So, yes, wonderful scientists in Texas who have our best interests at heart, I’ll acknowledge that binge-watching TV is most definitely a sign of depression or, in this case, depression, escapism, and “denial,” but I don’t think that all binge-watching is bad. I think it might be really bad if I were still doing it all these months later, but for a couple of months after a traumatic experience?  Seems like a reasonable amount of time for television escapism.

Besides the escapism, one excellent thing came out of my obsessing over Buffy. I started going to a cardio kickboxing class where I pretend that the punching bags are vampires… just in time for my “Angry” phase.

[End of excerpt.]

So there you have it. Buffy saved my life like she did for so many others. Happy 20th Anniversary. If you are interested in reading my book, I’m Sorry About Your Mom, please follow me here on WordPress or find me on twitter at @jameyhood.

 

Ashes in Wales

Spreading your loved one’s ashes can be a dreaded “grim task” as my dear friend, Aaron Gandy, writes in his account of taking some of his mother’s cremains to Wales. Despite this fact, he shares a beautiful and stirring story of how a persistent beach wind set both his mother and himself free. 

Please enjoy the following excerpts from the account he wrote for his family as he flew back over the ocean from Wales to his home in New York.

“Barry is a port town, and on the other side of the port is a finger of land called Barry Island, on which sits a faded Victorian-era seaside amusement park.  Barry and Barry Island have fallen on hard times (maybe they never had soft times), but in its heyday, working-class families from Cardiff would train down to Barry Island on the same train I took, and enjoy the sun and surf.   There’s cotton candy, arcades, fish & chips stands, kiddie rides, just like Coney Island.  On the far side of the beach is a point of land sticking out into the sea, effectively bookending the beach.  I climbed to the top, and beyond that saw a very wide tidal basin, through which the sea would go and come with the tides.  This was the mouth to Old Barry Harbor, once a hive of boats, but all that’s sitting there now are abandoned trawlers, rusting away.  When the tide goes out, a large flat sandy beach is revealed at the mouth of the harbor, which is popular with ball players, dog walkers and Frisbee enthusiasts.  I had discovered it on a low-tide day, and it was bursting with people.  Beyond is yet another point of land, more remote and set apart.  Although it had a green top, it was surrounded on the ocean side with great rocky outcroppings.  Hardly anyone went that far from the attractions.  There’s a trail to the very top, and up there sits a bench, facing the majestic sea.  The wind on top is constant and salty, but sweet smelling, too.  You can see for miles in every direction. I hadn’t planned where I’d spread the ashes, but once I sat on that bench, I knew this was the place.  I had barely removed the lid from the bottle when the wind seized the ashes at the top, and carried them straight to sea.  It took my breath away.  I barely had to tip the bottle at all.  The wind scooped them all out, as if it were eager to have them.  Or as if she were eager to fly.”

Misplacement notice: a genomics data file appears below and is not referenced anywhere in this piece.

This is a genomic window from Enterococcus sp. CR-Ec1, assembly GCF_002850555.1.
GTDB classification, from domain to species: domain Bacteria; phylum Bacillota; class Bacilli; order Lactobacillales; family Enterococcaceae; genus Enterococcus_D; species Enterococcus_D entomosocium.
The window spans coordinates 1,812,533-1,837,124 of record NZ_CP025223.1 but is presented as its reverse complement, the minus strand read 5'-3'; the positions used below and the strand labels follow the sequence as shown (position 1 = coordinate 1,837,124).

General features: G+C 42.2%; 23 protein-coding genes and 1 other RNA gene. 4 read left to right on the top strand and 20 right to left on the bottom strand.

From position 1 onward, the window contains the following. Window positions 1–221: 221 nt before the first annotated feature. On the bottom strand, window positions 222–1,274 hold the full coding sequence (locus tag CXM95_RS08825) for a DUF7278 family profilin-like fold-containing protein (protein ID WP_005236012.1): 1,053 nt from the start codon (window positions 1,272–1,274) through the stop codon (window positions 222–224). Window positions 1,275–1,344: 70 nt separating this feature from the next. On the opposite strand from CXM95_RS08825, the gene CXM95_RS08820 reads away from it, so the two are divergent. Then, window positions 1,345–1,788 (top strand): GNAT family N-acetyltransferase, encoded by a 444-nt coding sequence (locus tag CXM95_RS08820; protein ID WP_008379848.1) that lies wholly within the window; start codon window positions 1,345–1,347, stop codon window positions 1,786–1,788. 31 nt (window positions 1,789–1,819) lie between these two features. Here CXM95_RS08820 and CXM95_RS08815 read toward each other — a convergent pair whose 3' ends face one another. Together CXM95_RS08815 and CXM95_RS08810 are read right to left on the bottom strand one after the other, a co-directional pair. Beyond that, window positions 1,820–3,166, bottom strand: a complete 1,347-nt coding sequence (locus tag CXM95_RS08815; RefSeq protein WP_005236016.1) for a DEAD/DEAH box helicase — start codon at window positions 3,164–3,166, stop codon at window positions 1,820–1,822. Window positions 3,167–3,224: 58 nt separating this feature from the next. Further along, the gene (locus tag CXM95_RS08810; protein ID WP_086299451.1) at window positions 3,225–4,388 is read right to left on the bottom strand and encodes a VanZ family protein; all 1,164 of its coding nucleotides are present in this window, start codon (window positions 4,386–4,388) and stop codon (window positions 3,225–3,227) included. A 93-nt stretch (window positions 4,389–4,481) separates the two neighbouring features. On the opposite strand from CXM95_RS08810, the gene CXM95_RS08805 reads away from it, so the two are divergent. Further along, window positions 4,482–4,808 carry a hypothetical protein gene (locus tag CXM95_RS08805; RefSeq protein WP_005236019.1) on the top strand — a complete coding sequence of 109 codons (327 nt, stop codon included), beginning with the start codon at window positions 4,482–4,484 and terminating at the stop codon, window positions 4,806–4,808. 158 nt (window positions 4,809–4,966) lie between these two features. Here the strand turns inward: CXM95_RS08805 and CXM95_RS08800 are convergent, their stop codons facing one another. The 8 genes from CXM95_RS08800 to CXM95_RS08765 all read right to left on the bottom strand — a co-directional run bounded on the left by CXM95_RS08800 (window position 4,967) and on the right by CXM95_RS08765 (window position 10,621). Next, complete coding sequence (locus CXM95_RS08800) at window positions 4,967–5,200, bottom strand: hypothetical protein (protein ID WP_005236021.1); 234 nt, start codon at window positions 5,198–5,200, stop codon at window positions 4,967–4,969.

“I was struck by the wind’s determined behavior.  It was just as if the wind knew the contents of that bottle were its to take.  I suppose I imagined putting her ashes in the sea, but this was far better. The bottle was empty in a flash.”  

“I descended to the mudflat, and as I walked back across it, a mini windstorm arose, just ankle high.  It came from the direction of the bench, pressing at my back, urging me along.  Airborne rivulets of sand wisped around me, almost frenzied in their excitement to go.  I could hear a quiet, high-pitched tone from the sand, as if the wind and the sand, together, had found a key to sing in.  It was pushing me forward, like a hand on my back.  It was unexpected, and magical, and utterly remarkable. The wind took me across the wide sandy flat, singing the whole way, aiming straight for the other shore.  When I climbed up the opposite bank, it ceased, content that I’d made it, I suppose.”